'This is history with a surgeon's touch: deft, incisive and sometimes excruciatingly bloody' The Sunday Times'Utterly eccentric and riveting' Mail on Sunday 'Eye-opening and, frequently, eye-watering . . . a book that invites readers to peer up the bottoms of kings, into the souls of rock stars and down the ear canals of astronauts' Daily TelegraphHow did a decision made in the operating theatre spark hundreds of conspiracy theories about JFK? How did a backstage joke prove fatal to world-famous escape artist Harry Houdini? How did Queen Victoria change the course of surgical history?Through dark centuries of bloodletting and of amputations without anaesthetic to today's sterile, high-tech operating theatres, surgeon Arnold van de Laar uses his experience and expertise to tell an incisive history of the past, present and future of surgery.
By Paul Cornish, Kingsley Donaldson
'A timely and cogent reminder that history never ends and is about to be made' - Tim Marshall, author of Prisoners of GeographyWith the world already struggling to contain conflicts on several continents, with security and defence expenditure under huge pressure, it's time to think the unthinkable and explore what might happen.As former soldiers now working in defence strategy and conflict resolution, Paul Cornish and Kingsley Donaldson are perfectly qualified to guide us through a credible and utterly convincing 20/20 vision of the year 2020, from cyber security to weapons technology, from geopolitics to undercover operations.This book is of global importance, offering both analysis and creative solutions - essential reading both for decision-makers and everyone who simply wants to understand our future.
1918: The Battle of Amiens and the Armistice
By Saul David
100 Nasty Women of History
By Hannah Jewell
'Vital reading' STYLIST'Because 100 Nasty Women is so easy to read and witty, I didn't expect it to be the life changing, important book that I'm discovering it to be' PHILIPPA PERRY* * * * * *These are the women who were deemed too nasty for their times. When you learn about (the very few) women in history, it's hard not to wonder: why do they seem so prim and proper? The truth is, (mostly male) historians keep glossing over the real details, or leaving out the women who threatened their idea of what a woman should be like. Fake news!But fret not. Former Buzzfeed senior writer and Washington Post pop culture host Hannah Jewell has got you covered. In 100 Nasty Women of History, Hannah will spill the tea on such incredible women as:Aethelflaed, who fought off Vikings at her wedding;Ching Shih, a swashbuckling pirate known as 'The Terror of South China';Ida B. Wells-Barnett, who fought racism with the point of her pen;Lilian Bland, who built her own plane and flew it;Rani Chennamma, who was a (literal) queen and went to war with the British;Nell Gwynn, one of the greatest hos in English history;Coccinelle, the first known trans woman to be legally married in France;Noor Inayat Khan, who may have literally punched Nazis.And that's just eight of them. So if you think that Nasty Women are a new thing, think again. They've always been around - you just haven't always heard of them. It's time to get learning. These are the 100 Nasty Women of History who gave zero f*cks whatsoever. These are the 100 Nasty Women of History whom everyone needs to know about, right now.'A fun, hilarious read that will make a fantastic addition to your feminist library and historical knowledge' ANN SHEN, author of Bad Girls Throughout History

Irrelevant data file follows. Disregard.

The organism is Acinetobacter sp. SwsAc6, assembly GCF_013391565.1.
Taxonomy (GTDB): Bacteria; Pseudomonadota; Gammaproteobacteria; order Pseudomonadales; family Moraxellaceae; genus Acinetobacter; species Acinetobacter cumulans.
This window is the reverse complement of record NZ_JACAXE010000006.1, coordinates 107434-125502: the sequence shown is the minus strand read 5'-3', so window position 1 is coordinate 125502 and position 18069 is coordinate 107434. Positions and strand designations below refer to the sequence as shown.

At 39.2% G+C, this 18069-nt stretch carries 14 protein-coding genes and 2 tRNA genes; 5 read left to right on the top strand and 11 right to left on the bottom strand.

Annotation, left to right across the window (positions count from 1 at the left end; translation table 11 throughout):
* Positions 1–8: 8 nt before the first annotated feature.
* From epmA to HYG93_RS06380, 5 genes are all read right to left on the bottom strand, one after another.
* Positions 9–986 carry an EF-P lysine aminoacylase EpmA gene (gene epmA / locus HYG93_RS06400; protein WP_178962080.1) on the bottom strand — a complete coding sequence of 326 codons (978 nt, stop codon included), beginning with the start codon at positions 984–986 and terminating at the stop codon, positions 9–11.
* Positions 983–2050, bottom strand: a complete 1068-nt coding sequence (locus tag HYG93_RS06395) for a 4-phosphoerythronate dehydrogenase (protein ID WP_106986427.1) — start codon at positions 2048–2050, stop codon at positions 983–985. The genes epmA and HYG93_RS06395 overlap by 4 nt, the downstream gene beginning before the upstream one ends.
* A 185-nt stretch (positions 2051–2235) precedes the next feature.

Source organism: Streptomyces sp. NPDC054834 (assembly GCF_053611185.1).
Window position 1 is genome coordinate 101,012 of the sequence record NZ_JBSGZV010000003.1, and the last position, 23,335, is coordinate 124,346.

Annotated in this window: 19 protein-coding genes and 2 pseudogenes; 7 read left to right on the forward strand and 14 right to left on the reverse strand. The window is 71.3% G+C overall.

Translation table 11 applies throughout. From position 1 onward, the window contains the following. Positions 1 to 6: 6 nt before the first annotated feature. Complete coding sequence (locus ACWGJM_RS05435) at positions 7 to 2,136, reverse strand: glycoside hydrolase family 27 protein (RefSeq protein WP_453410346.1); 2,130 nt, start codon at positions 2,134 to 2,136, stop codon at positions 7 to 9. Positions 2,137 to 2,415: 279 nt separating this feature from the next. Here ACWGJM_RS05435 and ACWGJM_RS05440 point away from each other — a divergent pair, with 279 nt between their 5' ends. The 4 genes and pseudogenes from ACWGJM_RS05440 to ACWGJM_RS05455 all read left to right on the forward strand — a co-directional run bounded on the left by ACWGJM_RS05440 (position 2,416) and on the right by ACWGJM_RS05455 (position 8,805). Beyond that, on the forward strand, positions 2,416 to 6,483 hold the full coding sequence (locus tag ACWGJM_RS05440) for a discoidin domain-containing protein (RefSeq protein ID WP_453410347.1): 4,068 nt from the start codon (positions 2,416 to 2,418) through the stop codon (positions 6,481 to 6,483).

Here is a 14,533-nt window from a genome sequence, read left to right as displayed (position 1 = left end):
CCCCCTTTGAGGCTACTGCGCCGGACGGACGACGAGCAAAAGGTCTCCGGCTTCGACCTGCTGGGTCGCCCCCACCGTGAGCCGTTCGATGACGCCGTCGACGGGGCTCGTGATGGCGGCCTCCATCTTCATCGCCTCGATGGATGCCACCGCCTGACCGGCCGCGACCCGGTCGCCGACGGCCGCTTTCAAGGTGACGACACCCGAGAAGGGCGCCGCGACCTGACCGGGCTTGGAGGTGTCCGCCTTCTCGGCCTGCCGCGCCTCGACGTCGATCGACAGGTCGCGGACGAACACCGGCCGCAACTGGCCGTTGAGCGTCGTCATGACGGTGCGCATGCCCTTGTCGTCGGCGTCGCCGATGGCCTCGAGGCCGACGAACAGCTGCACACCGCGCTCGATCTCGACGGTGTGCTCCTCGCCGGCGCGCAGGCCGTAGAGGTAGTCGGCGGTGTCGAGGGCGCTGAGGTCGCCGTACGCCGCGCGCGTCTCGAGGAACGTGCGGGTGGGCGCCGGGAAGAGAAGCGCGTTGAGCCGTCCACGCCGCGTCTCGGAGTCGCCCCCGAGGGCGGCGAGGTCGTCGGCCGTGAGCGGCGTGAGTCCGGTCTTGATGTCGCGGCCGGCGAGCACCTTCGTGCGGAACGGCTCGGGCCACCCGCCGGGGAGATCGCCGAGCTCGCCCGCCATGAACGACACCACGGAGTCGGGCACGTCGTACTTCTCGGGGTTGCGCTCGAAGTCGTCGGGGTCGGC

Britain by the Book
By Oliver Tearle
What caused Dickens to leap out of bed one night and walk 30 miles from London to Kent?How did a small town on the Welsh borders become the second-hand bookshop capital of the world?Why did a jellyfish persuade Evelyn Waugh to abandon his suicide attempt in North Wales? A multitude of curious questions are answered in Britain by the Book, a fascinating travelogue with a literary theme, taking in unusual writers' haunts and the surprising places that inspired some of our favourite fictional locations. We'll learn why Thomas Hardy was buried twice, how a librarian in Manchester invented the thesaurus as a means of coping with depression, and why Agatha Christie was investigated by MI5 during the Second World War. The map of Britain that emerges is one dotted with interesting literary stories and bookish curiosities.
By Max Arthur
'It should be read by anyone interested not just in military history, but in the history of people, and what they can achieve.' Dan Jarvis Tough, highly adaptable and efficient, the Parachute Regiment has established itself as one of the finest fighting forces in the world. On the occasion of the 75th anniversary of its founding, renowned historian Max Arthur has compiled this enthralling oral history of the modern Parachute Regiment.This unique chronicle is told through the voices of more than a hundred of the soldiers themselves, and of those involved closely with them. Whether in the Falklands, Kosovo, Iraq, Sierra Leone or Afghanistan, the Paras have maintained their reputation for being where the fighting is fiercest and where the odds of survival are often stacked heavily against them.The gripping, visceral first-person narrative makes The Paras stand apart from conventional regimental histories as one of the most remarkable accounts of conflict ever published.